India’s ban on food grain exports will not be lifted anytime soon amid rising concerns over an El Nino situation. After total exports of rice touched 22.28 million tonnes (MT) in 2022-23, the outbound shipment this year may drop. Amid intense uncertainty in the geopolitical situation, India’s rice exports could have implications on global food security. India is the world’s largest exporter of rice, accounting for more than 40 per cent of the global trade.
Last year, the Centre banned exports of broken rice while imposing a 20 per cent duty on non Basmati rice to contain inflation and ease supplies of food grains.
Despite that, the outbound shipment of non Basmati grain stood at 17.78 MT — the highest ever. In 2021-22 the total exports of non Basmati rice stood at 17.2 MT. Exports of Basmati rice increased too from 3.98 MT in 2021-22 to 4.5 MT in FY 23. However, this is a tad lower than 4.6 MT exported in FY 21.
The Centre is keeping a close watch on the climatic conditions to ensure that the impact of the agriculture sector is minimal. Contingency plans are also being chalked up.
“It is an evolving situation. But, more importantly, we have adequate food stock. There is no problem with the buffer stock. We are not as vulnerable as we used to be in the past to El Nino type shocks,” Sanjeev Sanyal, Member Economic Advisory Council to the Prime Minister, told India Narrative earlier in an interview.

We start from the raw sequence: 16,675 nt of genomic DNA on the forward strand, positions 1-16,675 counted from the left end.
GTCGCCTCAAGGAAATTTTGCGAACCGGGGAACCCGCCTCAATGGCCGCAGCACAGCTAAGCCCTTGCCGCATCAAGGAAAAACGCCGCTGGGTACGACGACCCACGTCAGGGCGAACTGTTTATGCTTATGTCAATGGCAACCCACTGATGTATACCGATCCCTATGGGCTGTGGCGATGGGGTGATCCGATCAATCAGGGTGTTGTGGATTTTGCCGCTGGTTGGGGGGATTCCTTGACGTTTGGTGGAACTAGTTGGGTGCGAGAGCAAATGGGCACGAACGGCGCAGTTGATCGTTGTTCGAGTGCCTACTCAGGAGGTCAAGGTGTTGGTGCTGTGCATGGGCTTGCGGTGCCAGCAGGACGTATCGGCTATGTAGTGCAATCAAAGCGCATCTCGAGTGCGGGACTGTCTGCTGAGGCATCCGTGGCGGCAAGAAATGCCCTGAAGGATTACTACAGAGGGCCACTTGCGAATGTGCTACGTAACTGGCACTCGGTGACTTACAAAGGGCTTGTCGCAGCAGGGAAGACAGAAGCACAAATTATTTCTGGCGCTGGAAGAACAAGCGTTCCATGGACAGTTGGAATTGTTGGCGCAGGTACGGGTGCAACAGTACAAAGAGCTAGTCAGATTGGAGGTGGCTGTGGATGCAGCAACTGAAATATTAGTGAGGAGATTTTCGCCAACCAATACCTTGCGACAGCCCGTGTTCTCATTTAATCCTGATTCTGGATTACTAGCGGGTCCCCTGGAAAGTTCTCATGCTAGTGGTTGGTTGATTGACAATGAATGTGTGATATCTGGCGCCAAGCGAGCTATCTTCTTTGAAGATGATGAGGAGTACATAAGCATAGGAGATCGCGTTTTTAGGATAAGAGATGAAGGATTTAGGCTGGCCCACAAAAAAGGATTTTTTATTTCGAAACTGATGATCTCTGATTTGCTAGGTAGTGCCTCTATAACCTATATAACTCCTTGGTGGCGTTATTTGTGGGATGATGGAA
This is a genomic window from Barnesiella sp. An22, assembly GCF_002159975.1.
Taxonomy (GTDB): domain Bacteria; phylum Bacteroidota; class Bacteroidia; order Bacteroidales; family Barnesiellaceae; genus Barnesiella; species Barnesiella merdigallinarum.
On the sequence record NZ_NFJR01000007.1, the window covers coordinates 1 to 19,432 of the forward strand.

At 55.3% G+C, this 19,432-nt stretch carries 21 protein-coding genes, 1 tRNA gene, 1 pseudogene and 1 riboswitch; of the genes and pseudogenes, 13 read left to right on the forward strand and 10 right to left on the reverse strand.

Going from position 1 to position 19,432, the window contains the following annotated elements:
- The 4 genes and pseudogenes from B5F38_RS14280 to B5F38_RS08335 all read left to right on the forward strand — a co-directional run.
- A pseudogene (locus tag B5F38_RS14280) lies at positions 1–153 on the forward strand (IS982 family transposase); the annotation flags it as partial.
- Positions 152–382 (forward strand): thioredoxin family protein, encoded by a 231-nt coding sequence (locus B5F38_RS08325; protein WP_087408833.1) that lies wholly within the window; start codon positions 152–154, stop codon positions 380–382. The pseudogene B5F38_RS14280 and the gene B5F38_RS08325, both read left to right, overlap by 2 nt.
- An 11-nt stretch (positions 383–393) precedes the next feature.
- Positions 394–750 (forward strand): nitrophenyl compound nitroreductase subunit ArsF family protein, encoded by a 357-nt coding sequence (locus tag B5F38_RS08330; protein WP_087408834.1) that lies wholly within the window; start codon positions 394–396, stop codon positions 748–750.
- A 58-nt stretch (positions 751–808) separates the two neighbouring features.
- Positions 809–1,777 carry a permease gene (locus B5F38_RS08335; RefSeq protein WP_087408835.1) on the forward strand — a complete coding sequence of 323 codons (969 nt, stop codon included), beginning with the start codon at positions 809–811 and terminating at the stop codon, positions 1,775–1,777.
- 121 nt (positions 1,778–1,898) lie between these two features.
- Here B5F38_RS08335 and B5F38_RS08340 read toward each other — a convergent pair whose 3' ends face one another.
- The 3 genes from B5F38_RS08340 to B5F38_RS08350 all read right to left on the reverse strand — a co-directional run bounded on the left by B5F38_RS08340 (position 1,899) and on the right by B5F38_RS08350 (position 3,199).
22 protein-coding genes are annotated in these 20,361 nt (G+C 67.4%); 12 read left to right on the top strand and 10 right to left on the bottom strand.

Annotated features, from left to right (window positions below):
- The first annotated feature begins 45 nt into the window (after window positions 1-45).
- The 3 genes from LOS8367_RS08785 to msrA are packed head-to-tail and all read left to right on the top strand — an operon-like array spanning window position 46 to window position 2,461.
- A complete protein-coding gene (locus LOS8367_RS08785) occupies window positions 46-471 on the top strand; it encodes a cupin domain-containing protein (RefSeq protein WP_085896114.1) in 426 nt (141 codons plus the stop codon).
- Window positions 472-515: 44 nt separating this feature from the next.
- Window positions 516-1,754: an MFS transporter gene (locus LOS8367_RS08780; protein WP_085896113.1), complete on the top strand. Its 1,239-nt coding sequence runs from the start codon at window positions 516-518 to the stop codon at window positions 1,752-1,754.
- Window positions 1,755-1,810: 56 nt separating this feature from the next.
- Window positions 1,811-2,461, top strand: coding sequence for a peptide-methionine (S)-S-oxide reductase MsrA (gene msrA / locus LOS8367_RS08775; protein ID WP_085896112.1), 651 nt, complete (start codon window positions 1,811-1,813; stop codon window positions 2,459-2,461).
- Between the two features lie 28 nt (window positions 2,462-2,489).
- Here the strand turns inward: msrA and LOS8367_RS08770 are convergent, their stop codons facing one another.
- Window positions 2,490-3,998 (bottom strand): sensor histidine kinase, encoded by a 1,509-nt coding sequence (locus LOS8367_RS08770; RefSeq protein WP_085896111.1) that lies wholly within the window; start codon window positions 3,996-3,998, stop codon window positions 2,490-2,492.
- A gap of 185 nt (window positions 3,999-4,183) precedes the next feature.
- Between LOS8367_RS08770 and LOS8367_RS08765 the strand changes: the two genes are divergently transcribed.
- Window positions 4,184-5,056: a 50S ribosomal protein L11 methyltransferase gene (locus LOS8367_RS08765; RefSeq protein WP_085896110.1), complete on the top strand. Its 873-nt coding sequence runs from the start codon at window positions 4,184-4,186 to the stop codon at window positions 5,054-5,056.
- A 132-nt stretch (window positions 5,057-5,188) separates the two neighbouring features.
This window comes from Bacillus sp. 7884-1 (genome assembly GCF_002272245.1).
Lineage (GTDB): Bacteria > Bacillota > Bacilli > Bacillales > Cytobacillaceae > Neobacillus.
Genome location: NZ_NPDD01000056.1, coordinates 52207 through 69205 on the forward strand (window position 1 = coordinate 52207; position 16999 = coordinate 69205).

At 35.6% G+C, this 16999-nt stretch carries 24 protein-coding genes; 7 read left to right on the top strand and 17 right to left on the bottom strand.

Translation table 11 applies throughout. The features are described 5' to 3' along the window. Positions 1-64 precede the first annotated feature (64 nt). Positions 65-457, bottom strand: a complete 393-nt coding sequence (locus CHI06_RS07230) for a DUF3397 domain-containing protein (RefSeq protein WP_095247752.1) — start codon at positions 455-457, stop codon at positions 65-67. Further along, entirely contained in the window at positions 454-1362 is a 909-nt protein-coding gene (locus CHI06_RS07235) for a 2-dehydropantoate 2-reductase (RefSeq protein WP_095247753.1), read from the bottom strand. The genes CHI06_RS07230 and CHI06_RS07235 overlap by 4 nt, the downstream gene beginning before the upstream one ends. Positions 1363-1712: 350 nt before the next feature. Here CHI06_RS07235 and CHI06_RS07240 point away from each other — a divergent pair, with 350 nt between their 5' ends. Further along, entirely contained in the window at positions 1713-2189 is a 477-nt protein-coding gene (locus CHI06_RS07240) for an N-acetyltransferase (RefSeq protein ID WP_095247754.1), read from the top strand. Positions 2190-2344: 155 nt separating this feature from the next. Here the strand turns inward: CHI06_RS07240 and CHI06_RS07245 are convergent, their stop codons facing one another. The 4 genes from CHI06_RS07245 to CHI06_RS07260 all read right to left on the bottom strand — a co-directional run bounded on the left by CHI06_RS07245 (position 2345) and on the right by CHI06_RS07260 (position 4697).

“This year, exports of rice will be much lower. Last year, the imposition of the 20 per cent duty, along with a complete ban on broken variety kicked in from the middle of the financial year and this enabled us to maintain the export momentum. But the situation this year is different. Unless there are policy changes, we would see a drop in exports in 2023-24 as we would feel the full impact of the restrictive measures in 2023-24,” Vinod Kaul, Senior Executive Director, All India Rice Exporters’ Association, told India Narrative.
The Wall Street Journal last year in a report said that India banned exports of broken rice and levied a tax on other key varieties “would add to global inflationary pressure and exacerbate food supply pains caused by the war in Ukraine.”
However, a government official said that India’s prime concern would be to ensure food security for its own citizens.
Meanwhile, rice sowing season will begin in a month. “Let us not press the alarm button now, there is time left and we are hopeful of a normal sowing of the grain,” Kaul added.
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